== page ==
Aug 1, 1997

Two cases of anaphylactic shock induced by chlorhexidine

Masui. The Japanese journal of anesthesiology
S FujitaA Namiki

Abstract

We reported two patients who developed skin eruptions and severe hypotension immediately after scrubbing their wound in the leg using 4% chlorhexidine solution. Both patients were successfully treated by epinephrine administration. Patient-1 (a 42-year-old man) had his wound scrubbed using this antiseptic several times before the operation. He showed a positive skin scratch test for chlorhexidine. Patient-2 (a 74-year-old man) had no prior treatment with chlorhexidine. Positive lymphocyte transformation test was not demonstrated in these patients. It has been reported that more than 10% of patients with anaphylactic shock induced by chlorhexidine use had previous exposure to it and 80% of them had it used for mucosa or wound washing. From these results, we should keep it in mind that chlorhexidine is not likely to be a safe antiseptic and can possibly induce anaphylactic shock.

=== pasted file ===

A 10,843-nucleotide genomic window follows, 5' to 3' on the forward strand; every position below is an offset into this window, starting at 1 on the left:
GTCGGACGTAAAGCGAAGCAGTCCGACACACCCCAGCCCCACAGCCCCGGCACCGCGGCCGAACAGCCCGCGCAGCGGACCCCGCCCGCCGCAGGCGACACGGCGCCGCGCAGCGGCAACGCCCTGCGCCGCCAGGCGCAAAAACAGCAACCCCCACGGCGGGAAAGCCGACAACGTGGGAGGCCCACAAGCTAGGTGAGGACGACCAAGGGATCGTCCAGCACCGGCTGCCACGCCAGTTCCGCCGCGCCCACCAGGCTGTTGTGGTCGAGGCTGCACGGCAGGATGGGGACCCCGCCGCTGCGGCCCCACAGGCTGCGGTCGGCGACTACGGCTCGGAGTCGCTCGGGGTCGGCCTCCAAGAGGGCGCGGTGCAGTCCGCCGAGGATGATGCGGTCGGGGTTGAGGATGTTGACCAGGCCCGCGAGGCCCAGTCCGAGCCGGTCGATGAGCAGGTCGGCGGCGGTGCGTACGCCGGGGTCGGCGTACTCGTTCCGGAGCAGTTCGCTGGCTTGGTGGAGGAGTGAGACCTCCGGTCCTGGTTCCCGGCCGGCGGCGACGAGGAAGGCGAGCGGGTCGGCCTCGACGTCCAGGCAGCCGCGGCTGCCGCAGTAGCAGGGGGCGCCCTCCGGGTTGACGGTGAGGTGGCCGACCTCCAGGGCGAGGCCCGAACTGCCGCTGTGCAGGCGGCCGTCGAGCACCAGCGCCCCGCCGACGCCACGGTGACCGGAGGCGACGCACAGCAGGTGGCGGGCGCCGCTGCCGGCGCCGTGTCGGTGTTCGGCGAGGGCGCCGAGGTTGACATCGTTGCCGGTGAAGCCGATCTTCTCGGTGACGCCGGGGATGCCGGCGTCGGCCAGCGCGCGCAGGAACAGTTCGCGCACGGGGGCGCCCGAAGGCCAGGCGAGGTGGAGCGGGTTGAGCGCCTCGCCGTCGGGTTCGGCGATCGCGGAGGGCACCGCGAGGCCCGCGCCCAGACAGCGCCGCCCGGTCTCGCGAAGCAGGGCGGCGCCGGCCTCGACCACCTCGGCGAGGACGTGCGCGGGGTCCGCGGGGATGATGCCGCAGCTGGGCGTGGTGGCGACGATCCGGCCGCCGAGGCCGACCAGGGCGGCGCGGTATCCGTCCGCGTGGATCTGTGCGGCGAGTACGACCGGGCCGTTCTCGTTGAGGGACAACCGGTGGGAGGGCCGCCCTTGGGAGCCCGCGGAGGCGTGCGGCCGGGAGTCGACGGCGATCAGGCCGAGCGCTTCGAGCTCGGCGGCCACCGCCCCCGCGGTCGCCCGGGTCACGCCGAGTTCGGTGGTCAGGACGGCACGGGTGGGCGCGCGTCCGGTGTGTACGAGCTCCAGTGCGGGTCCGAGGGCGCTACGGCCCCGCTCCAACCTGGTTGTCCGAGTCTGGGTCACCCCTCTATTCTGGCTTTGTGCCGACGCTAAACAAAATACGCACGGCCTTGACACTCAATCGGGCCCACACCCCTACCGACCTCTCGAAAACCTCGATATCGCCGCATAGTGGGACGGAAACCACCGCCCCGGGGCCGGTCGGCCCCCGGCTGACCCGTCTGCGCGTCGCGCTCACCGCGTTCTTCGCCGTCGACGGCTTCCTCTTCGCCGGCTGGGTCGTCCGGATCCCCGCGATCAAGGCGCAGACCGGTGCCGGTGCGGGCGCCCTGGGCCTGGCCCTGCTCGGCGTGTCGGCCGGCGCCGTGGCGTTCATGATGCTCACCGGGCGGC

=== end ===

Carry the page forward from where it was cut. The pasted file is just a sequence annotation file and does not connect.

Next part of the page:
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Mentioned in this Paper

Handwashing
Chlorhexidine
Anti-Infective Agents, Local
Biocides
Epinephrine Measurement
Anaphylaxis
Eruptions
Epinephrine
Hypotension Adverse Event
Antiseptic [EPC]

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Anaphylaxis

Anaphylaxis is a serious allergic reaction that is rapid in onset and may cause death.